Investors will be able to buy primary and rights shares online after the Centralised Application Supported by Blocked Amount (C-ASBA) process is implemented on February 23.
The new system is expected to reduce hassles for investors, issue managers and the banks through which investors submit their applications to buy shares on the stock exchange.
C-ASBA is an advanced form of the existing ASBA interface which is claimed to be more user friendly. Last year, the Securities Board of Nepal (Sebon) launched the ASBA process that enabled investors to apply to buy shares of listed companies through their bank accounts.
Currently, investors need to make a trip to their bank to fulfil the documentation procedure to buy rights shares and shares issued in initial public offerings and further public offerings.
“After the new system is implemented, investors will receive their login identity from the concerned bank which will allow them to apply for primary shares over the internet,” said Dev Prakash Gupta, chief executive officer of CDS and Clearing. To use the online system, investors need to obtain a C-ASBA registration number from the concerned bank that will provide them access to Mero Share, a field in the online form of CDS and Clearing.
“Using the online platform, investors can submit details of the primary or rights shares they want to buy,” he said. “Based on the information provided by the potential investor, the bank can block the required deposit until the share allotment is completed.” As per CDS and Clearing, the new system is expected to reduce hassles not only for investors, but also for issue managers and the concerned banks. “The system will help minimise the cost of logistics and manpower for both institutions,” Gupta said.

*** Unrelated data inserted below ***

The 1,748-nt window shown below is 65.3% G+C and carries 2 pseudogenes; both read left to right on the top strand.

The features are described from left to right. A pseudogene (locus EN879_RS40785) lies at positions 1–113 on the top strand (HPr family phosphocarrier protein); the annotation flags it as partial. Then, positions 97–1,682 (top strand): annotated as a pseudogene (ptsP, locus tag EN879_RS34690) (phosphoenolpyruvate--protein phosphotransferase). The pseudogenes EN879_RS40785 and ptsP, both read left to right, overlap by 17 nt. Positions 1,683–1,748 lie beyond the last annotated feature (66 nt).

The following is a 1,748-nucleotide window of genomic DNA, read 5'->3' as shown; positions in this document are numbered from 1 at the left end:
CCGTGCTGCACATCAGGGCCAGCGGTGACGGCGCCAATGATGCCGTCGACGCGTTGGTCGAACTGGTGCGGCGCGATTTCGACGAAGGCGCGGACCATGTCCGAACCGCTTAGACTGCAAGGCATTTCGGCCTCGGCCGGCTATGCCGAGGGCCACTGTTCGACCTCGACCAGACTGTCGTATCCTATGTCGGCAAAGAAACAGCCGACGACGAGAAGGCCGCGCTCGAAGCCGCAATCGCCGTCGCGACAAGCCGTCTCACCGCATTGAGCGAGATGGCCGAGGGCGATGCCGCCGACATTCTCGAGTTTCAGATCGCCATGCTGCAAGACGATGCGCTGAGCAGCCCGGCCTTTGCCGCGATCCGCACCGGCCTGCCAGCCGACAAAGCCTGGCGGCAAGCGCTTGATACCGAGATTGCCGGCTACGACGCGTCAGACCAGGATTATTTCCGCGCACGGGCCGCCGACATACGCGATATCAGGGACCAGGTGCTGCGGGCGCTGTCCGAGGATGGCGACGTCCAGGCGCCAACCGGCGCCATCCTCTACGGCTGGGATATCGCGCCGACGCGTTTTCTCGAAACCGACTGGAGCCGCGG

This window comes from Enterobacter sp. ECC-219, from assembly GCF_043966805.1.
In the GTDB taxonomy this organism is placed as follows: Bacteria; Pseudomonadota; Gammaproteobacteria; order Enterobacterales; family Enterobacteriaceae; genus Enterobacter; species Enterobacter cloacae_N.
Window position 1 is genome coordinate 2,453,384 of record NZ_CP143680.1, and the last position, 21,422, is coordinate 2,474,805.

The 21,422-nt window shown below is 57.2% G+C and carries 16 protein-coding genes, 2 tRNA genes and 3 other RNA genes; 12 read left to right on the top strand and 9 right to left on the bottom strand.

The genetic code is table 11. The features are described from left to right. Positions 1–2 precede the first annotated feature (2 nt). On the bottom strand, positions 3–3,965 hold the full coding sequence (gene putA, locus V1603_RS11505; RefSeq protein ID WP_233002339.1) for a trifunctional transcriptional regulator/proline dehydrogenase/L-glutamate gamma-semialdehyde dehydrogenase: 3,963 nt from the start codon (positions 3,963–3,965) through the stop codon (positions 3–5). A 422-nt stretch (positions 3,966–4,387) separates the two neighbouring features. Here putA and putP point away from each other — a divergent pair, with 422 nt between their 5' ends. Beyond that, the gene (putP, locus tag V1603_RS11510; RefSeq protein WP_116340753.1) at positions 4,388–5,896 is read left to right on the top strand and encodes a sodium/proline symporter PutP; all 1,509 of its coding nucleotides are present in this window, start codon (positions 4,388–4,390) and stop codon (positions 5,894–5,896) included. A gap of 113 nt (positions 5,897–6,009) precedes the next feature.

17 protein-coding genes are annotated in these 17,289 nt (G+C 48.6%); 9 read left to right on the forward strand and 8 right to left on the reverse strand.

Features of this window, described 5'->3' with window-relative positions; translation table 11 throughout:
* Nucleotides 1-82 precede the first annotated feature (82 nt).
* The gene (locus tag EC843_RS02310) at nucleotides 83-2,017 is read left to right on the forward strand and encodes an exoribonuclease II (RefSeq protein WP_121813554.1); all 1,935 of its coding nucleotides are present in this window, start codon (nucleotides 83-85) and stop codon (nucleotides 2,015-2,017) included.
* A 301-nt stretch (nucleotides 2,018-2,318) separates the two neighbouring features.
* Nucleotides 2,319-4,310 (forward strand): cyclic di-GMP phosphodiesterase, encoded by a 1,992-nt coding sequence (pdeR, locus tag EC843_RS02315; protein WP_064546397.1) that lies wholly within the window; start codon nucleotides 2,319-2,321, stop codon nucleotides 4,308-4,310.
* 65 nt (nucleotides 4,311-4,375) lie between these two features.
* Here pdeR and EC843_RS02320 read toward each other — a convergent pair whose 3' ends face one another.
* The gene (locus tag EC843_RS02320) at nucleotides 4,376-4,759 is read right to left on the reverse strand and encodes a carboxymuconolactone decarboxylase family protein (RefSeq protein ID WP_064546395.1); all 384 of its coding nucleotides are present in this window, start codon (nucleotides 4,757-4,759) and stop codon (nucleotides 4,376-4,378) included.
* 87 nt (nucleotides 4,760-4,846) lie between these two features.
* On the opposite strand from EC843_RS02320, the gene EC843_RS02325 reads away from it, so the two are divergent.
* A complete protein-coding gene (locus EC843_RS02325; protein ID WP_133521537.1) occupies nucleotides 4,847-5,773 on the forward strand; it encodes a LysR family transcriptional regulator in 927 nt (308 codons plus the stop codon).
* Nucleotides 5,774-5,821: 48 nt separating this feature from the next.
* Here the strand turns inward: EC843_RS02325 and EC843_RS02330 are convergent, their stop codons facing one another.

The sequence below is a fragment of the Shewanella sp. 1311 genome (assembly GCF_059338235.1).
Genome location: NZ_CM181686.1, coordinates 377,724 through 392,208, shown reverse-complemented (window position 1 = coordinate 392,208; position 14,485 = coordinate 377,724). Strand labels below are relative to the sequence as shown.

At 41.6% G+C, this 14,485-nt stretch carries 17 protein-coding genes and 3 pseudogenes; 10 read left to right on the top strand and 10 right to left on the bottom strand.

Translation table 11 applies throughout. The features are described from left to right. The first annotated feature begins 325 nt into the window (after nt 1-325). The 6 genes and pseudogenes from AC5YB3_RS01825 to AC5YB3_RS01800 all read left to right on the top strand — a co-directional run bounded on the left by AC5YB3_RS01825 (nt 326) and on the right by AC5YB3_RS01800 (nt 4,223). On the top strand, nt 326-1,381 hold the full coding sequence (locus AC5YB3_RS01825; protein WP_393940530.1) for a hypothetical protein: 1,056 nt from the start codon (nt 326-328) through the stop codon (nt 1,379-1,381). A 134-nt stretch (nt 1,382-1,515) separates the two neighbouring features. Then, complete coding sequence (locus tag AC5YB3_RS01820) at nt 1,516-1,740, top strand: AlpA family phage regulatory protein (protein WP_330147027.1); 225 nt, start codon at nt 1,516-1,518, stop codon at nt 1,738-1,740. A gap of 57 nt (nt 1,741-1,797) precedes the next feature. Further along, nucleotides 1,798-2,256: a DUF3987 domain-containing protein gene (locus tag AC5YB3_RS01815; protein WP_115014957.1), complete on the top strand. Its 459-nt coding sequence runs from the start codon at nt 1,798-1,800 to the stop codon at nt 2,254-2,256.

In addition, the system is expected to help reduce the processing time. “As all the applications and subscriptions are updated instantly, it will shorten the time needed for the share allotment process,” he said.
According to CDS and Clearing, the existing ASBA process takes about 10 days to study the information submitted by potential investors who have applied to purchase stocks.
In addition, investors may not be able to correct any errors in the information they have submitted, and miss out on the share issuance. “However, the new system allows investors to rectify any mistakes they have made while filling out the online form,” Gupta said. Gupta said investors could also go to their banks to apply for shares if they have any problem using the online form. According to him, all the 25 banks and financial institutions that have been licensed to operate the ASBA process will be eligible to implement the C-ASBA process.
CDS and Clearing had planned to implement the system on January 23, but postponed the launch by a month following instructions from Sebon.
From The Kathmandu Post